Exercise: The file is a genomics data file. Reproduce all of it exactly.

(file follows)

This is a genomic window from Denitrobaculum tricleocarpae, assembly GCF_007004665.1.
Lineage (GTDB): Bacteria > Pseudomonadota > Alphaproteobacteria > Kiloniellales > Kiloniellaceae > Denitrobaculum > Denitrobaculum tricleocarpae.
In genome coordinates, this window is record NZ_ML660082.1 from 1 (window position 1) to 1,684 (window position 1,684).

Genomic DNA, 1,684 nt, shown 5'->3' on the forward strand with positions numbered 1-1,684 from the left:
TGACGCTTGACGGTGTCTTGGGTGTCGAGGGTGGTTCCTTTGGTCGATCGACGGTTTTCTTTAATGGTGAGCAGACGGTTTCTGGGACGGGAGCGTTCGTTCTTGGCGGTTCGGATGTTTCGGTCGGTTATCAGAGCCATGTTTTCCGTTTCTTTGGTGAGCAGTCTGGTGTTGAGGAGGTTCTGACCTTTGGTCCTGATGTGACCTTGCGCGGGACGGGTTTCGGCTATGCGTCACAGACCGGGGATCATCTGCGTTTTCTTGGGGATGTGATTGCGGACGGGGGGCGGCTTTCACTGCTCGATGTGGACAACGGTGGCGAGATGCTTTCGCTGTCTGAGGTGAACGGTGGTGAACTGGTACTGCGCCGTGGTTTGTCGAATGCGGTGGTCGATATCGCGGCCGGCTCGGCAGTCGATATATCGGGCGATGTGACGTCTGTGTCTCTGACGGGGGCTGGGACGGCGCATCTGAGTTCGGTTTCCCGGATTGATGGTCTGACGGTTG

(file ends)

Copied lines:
This is a genomic window from Denitrobaculum tricleocarpae, assembly GCF_007004665.1.
Lineage (GTDB): Bacteria > Pseudomonadota > Alphaproteobacteria > Kiloniellales > Kiloniellaceae > Denitrobaculum > Denitrobaculum tricleocarpae.
In genome coordinates, this window is record NZ_ML660082.1 from 1 (window position 1) to 1,684 (window position 1,684).

Genomic DNA, 1,684 nt, shown 5'->3' on the forward strand with positions numbered 1-1,684 from the left:
TGACGCTTGACGGTGTCTTGGGTGTCGAGGGTGGTTCCTTTGGTCGATCGACGGTTTTCTTTAATGGTGAGCAGACGGTTTCTGGGACGGGAGCGTTCGTTCTTGGCGGTTCGGATGTTTCGGTCGGTTATCAGAGCCATGTTTTCCGTTTCTTTGGTGAGCAGTCTGGTGTTGAGGAGGTTCTGACCTTTGGTCCTGATGTGACCTTGCGCGGGACGGGTTTCGGCTATGCGTCACAGACCGGGGATCATCTGCGTTTTCTTGGGGATGTGATTGCGGACGGGGGGCGGCTTTCACTGCTCGATGTGGACAACGGTGGCGAGATGCTTTCGCTGTCTGAGGTGAACGGTGGTGAACTGGTACTGCGCCGTGGTTTGTCGAATGCGGTGGTCGATATCGCGGCCGGCTCGGCAGTCGATATATCGGGCGATGTGACGTCTGTGTCTCTGACGGGGGCTGGGACGGCGCATCTGAGTTCGGTTTCCCGGATTGATGGTCTGACGGTTG